The science of today is the technology of tomorrow. What happens when technology demands something we have yet to achieve? Researchers from The University of New Mexico have teamed up with Sandia National Laboratories to address this very question that faces next generation power electronic devices.
Power electronic devices enable us to use different forms of electricity (e.g., alternating current or direct current) and can be found everywhere from powering up the latest gadgets to powering a remote community. With the growth of high power applications, such as electric vehicles, renewable energy, and aerospace, there is an increasing demand to make quality power electronic devices that operate at high efficiencies in a compact space.
Chaos is never a good thing, whether it involves a messy room or messy waveforms. It is the latter that is the chief focus of a University of New Mexico researcher.
Zhen Peng, an assistant professor of electrical and computer engineering, is the recipient of a National Science Foundation CAREER Award for a project titled “Physics-Oriented Statistical Wave Analysis Integrating Order and Chaos.” The $500,000 award began Feb. 15 and ends Jan. 31, 2023.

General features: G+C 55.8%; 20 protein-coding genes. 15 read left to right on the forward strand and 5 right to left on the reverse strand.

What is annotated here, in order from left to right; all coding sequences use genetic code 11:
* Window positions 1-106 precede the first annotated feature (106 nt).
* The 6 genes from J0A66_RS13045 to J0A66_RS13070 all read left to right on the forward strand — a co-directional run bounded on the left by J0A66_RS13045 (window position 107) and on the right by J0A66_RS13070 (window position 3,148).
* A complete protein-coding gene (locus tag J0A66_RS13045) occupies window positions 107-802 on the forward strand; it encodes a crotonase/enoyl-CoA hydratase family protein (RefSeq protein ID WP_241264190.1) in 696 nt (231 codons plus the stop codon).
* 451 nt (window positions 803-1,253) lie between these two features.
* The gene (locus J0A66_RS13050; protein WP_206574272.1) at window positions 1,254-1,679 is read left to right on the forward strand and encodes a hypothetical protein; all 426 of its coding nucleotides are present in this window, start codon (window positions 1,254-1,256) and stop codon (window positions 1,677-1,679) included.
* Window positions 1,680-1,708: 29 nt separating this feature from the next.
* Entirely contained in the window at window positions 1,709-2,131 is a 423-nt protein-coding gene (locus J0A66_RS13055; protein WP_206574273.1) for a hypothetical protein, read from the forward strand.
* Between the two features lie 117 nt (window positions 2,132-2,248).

After a competitive nationwide search, Arash Mafi, associate professor of physics and astronomy, has been named director of the Center for High Technology Materials (CHTM), The University of New Mexico’s hub for photonics and nanotechnology.
Prior to the competitive search, Mafi had served as interim director of CHTM during 2016-2017. His appointment as director was effective Feb. 1, 2018.
One of the keys to successful work in a community-engaged approach to preventing disease and promoting healthy living is the creation of mutually beneficial partnerships. In community-based research, the inclusion of participants in every aspect of a study is important. It is beneficial to both researchers and community members alike.
In the modern undergraduate engineering curriculum, design projects — where students apply their technical knowledge and creativity to solving real-life challenges — are an important part of preparing students for future careers.
However, these design projects are often pre-chosen for pupils, and have little relevance to the students’ lives – leaving them less invested in the project and diminishing the potential benefits of design thinking.
Coming out of the last glacial period, there was a sudden climate reversal observed throughout the tropical and subtropical regions of the Earth. The cause of these changes during this interval so enigmatic, so much so, the interval was informally referred to as the “Mystery Interval.”